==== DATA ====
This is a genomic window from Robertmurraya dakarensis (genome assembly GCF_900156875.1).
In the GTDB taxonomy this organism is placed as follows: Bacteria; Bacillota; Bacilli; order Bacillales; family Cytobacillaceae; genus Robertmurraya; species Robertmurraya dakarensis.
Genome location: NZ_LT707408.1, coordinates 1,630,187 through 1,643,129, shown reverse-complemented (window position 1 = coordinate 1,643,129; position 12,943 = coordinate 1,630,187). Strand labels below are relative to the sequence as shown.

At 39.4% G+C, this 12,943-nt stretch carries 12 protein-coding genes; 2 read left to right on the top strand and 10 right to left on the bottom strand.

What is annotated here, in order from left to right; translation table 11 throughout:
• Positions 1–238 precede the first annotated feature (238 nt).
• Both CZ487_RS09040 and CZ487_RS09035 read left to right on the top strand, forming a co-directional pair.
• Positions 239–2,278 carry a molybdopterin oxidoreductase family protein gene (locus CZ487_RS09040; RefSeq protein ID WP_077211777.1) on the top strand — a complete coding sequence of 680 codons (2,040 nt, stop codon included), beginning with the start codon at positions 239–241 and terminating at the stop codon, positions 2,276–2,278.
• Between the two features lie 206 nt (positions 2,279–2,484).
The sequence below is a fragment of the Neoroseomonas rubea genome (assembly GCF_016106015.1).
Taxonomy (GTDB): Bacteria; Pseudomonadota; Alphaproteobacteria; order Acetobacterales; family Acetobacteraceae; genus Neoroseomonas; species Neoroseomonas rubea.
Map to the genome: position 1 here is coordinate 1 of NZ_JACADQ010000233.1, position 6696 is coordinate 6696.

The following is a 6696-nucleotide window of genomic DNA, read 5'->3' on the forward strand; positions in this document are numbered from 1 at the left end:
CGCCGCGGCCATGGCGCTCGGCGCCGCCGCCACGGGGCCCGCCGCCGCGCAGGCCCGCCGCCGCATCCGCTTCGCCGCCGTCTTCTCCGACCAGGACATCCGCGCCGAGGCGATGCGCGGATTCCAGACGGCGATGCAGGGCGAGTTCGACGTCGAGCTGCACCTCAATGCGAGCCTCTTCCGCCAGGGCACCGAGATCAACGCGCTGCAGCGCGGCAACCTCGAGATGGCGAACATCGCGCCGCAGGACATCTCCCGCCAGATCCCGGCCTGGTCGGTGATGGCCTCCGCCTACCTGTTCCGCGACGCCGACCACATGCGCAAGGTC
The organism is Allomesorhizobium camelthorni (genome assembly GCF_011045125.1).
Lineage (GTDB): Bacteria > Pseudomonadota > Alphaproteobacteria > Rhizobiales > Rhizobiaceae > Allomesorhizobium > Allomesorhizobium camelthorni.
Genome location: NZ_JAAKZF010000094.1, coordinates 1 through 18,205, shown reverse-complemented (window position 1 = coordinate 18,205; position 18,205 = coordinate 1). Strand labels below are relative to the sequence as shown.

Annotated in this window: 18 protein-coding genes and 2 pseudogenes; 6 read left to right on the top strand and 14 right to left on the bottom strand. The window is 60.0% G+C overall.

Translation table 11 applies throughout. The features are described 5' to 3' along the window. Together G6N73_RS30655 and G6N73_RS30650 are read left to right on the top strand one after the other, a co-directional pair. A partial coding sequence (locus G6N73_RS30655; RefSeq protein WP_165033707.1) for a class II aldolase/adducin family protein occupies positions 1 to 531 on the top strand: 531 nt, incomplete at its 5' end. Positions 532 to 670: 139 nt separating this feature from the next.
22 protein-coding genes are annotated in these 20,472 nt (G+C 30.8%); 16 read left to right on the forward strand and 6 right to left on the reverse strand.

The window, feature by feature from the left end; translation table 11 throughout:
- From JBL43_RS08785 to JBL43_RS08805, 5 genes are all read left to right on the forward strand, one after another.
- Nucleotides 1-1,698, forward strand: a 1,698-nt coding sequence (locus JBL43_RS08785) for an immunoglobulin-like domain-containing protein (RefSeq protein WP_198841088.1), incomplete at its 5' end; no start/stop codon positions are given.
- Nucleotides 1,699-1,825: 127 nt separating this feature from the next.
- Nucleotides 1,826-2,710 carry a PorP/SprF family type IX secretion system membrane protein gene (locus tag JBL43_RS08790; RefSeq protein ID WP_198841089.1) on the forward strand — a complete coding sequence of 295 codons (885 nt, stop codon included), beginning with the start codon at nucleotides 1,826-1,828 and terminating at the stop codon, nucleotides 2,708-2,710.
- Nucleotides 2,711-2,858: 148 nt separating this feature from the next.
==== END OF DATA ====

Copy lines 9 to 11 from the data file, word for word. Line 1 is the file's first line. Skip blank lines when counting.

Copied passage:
• Between the two features lie 206 nt (positions 2,279–2,484).
The sequence below is a fragment of the Neoroseomonas rubea genome (assembly GCF_016106015.1).
Taxonomy (GTDB): Bacteria; Pseudomonadota; Alphaproteobacteria; order Acetobacterales; family Acetobacteraceae; genus Neoroseomonas; species Neoroseomonas rubea.